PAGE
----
Hochul Nixes Accessory Dwelling Unit Proposal That Riled Some Long Island Pols

DeSena Single Family Homes (1)
Long Island officials held multiple news conferences in recent weeks decrying the governor’s proposal.

Gov. Kathy Hochul withdrew a controversial proposal that critics — including a vocal contingent on Long Island — argued would usurp local governments’ power to regulate single-family and multi-family housing across New York State.

The governor had included the proposal mandating local governments pass legislation allowing accessory dwelling units (ADUs) — apartments in basements, attics, or garages — in her draft of the state budget, which the State Legislature has a deadline of April 1 to pass. Nassau and Suffolk county lawmakers joined local town and village leaders in blasting the idea as an ill-advised attempt to address the affordable housing crisis. After officials spent two weeks hammering home that message, Hochul pulled the proposal on Thursday, the day she earned the Democratic nomination in her gubernatorial campaign. 

“I have heard real concerns about the proposed approach on accessory dwelling units and transit-oriented development, and I understand that my colleagues in the State Senate believe a different set of tools is needed, even if they agree with the goal of supporting the growth of this kind of housing,” Hochul said. “So, I am submitting a 30-day amendment to my budget legislation that removes requirements on localities in order to facilitate a conversation about how we build consensus around solutions.”

State and local lawmakers have long sought to encourage developers to build affordable housing units, often in transit-oriented housing — apartment buildings increasingly being built on LI near Long Island Rail Road stations in a bid to economically boost downtown communities. Most recently, the state enacted the Peconic Bay Region Community Housing Fund Act that will gives the five East End towns the ability to raise money for affordable housing in a region where the disparity has grown worse in recent years. Such developments often run into opposition from neighbors that espouse Not In My Backyard (NIMBY) sentiment and consider such developments a sign of urban creep into suburbia, or what some refer to as the “Queensification” of the Island.

The governor argued that the idea was partly intended to legalize and bring up to code currently illegal apartments in some single-family homes that may be unsafe. But Hochul’s ADU proposal instead drew criticism from both Republicans and Democrats, most notably U.S. Rep. Tom Suozzi (D-Glen Cove), who is running a Democratic primary bid challenging Hochul’s gubernatorial campaign.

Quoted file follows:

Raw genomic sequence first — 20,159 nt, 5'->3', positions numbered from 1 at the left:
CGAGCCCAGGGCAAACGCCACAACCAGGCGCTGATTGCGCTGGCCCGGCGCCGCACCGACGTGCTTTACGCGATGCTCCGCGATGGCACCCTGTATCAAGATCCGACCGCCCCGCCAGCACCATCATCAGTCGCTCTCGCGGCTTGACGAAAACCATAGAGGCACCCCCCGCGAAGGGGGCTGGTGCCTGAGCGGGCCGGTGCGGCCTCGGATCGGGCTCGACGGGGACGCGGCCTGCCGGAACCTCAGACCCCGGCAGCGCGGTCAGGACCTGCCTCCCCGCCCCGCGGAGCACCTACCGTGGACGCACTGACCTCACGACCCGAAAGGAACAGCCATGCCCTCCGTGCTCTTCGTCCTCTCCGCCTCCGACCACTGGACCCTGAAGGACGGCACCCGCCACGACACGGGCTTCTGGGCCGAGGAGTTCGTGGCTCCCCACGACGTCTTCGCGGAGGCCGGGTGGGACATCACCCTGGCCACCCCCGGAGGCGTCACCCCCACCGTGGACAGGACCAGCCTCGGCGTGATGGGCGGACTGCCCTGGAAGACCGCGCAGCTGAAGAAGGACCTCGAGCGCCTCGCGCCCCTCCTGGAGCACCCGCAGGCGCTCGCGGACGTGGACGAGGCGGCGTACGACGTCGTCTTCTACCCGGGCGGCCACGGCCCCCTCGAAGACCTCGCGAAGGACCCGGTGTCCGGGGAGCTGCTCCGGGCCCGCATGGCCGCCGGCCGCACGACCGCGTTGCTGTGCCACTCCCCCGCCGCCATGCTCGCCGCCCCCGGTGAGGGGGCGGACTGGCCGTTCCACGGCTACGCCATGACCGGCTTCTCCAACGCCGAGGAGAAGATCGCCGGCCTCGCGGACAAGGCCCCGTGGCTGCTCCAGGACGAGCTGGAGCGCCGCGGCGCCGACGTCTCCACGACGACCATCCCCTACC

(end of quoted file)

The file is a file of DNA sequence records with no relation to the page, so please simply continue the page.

“A one-size-fits-all proposal approach to zoning never works,” Village of Islandia Mayor Allan Dorman said of the proposal. “Our residents are overtaxed, overburdened, and the state’s solution is to jam more people into a region so many feel is overdeveloped. This proposal would result in the death of the suburbs and begin the slow erosion of our local rights until it is determined that Suffolk County might as well join with New York City. We’re not saying there shouldn’t be accessory dwelling units in any village or town, just that we in our local municipality know the appropriate zoning that would make them beneficial.”

State Assemblyman Fred Thiele (I-Sag Harbor) welcomed the news that the governor has amended her budget to drop the proposal. 

“I want to thank Governor Hochul for her willingness to hear the concerns of local governments across New York State and take the appropriate action,” said Thiele. “There is no denying that we are currently facing an affordable housing crisis and the construction ADUs will surely be a component of state and local government’s response. However, inflicting a one-size-fits-all mandate that supersedes the constitutional right of our cities, towns, and villages to zone and enact comprehensive planning is ill-considered. I, like many of my colleagues, want to see the benefits of ADUs realized in a way that is compatible with each community’s water quality, resources, transportation, and infrastructure needs.”

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